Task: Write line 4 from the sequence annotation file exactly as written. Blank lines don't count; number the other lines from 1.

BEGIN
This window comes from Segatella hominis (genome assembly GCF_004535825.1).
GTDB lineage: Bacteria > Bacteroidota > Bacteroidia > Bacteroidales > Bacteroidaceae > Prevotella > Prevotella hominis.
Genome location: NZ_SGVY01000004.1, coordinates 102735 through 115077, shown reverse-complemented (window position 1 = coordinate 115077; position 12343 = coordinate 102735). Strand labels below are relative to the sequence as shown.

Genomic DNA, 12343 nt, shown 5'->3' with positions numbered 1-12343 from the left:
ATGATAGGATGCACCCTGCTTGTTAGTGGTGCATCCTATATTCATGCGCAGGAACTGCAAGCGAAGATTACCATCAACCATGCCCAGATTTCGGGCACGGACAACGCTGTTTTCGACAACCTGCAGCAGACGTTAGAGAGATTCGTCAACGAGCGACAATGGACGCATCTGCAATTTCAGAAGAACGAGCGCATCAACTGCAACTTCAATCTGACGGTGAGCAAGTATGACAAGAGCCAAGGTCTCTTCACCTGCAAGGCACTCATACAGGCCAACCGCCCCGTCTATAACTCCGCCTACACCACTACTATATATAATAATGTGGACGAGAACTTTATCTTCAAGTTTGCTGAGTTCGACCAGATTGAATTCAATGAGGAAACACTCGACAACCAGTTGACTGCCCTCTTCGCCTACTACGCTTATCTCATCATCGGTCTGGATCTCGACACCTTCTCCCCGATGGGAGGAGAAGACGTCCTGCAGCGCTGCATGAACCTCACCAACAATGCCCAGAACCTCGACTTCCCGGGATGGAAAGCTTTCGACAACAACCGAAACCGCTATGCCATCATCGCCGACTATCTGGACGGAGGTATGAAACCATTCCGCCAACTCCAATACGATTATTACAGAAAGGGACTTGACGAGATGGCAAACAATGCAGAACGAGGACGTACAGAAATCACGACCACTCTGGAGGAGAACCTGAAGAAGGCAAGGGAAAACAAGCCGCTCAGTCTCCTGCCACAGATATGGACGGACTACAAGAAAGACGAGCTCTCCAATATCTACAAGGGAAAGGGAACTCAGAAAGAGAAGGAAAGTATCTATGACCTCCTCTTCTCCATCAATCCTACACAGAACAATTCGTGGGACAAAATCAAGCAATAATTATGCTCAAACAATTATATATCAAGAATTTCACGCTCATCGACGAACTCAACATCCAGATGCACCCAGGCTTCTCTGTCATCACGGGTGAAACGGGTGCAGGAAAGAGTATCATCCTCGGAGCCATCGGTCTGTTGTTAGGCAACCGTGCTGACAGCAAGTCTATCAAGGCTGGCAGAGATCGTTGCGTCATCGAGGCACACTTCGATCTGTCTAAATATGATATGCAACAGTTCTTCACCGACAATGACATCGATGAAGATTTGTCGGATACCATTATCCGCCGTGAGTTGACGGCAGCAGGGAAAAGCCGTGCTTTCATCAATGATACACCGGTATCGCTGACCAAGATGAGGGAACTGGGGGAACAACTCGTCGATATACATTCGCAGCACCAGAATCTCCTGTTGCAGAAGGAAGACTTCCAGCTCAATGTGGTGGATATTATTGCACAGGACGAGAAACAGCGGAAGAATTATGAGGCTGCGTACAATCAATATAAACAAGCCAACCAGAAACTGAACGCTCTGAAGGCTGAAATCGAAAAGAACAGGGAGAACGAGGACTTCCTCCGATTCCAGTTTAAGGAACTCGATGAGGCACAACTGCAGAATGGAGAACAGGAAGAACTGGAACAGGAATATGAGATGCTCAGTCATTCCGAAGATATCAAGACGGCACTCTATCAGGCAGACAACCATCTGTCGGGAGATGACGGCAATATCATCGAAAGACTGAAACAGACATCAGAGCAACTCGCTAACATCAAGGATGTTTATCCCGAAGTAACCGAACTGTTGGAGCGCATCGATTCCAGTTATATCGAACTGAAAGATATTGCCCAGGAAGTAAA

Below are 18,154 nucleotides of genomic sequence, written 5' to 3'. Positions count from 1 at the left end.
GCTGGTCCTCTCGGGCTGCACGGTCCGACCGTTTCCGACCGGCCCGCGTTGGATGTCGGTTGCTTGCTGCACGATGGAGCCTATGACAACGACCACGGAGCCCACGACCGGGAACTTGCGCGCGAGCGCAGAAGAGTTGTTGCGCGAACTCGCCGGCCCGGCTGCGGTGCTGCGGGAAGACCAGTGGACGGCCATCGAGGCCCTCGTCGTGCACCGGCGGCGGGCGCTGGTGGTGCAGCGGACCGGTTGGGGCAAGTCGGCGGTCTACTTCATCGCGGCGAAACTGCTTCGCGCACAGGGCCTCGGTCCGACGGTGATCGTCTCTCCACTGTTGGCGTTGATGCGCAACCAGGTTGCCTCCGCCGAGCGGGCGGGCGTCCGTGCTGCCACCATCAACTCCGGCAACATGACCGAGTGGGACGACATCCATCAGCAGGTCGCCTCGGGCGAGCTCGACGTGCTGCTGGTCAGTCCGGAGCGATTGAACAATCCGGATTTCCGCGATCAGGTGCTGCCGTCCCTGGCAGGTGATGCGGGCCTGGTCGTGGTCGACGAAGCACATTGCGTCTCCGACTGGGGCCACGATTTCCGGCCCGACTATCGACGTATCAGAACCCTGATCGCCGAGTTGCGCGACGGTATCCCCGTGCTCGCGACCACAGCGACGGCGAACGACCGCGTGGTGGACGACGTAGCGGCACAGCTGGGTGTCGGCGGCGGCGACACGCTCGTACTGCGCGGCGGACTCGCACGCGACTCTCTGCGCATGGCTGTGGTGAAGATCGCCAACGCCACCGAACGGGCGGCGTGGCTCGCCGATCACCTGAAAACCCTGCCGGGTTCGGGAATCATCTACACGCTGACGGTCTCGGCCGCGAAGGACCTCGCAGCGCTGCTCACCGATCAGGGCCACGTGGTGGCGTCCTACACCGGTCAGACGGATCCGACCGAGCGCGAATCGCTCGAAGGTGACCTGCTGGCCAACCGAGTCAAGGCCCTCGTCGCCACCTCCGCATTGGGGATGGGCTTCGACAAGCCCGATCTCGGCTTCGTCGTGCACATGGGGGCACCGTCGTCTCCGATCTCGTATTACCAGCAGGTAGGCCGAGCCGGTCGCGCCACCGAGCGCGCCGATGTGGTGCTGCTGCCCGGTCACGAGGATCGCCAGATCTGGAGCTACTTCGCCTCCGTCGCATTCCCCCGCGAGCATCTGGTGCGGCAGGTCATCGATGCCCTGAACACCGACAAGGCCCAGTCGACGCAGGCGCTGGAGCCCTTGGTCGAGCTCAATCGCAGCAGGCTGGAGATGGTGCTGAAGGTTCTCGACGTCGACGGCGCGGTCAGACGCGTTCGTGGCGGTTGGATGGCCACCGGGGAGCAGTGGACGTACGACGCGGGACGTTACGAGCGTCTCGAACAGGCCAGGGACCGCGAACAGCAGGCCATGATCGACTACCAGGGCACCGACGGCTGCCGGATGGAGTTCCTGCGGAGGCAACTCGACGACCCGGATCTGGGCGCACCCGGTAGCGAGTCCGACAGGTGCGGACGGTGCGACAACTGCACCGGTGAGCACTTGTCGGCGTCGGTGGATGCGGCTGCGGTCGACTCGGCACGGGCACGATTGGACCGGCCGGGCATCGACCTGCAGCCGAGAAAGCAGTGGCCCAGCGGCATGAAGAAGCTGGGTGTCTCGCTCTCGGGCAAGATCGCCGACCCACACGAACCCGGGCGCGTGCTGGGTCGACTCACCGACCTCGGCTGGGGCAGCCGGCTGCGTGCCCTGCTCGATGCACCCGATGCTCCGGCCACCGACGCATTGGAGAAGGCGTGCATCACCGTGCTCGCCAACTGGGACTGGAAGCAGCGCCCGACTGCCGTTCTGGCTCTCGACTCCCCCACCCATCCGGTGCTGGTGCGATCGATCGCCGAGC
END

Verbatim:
Genomic DNA, 12343 nt, shown 5'->3' with positions numbered 1-12343 from the left: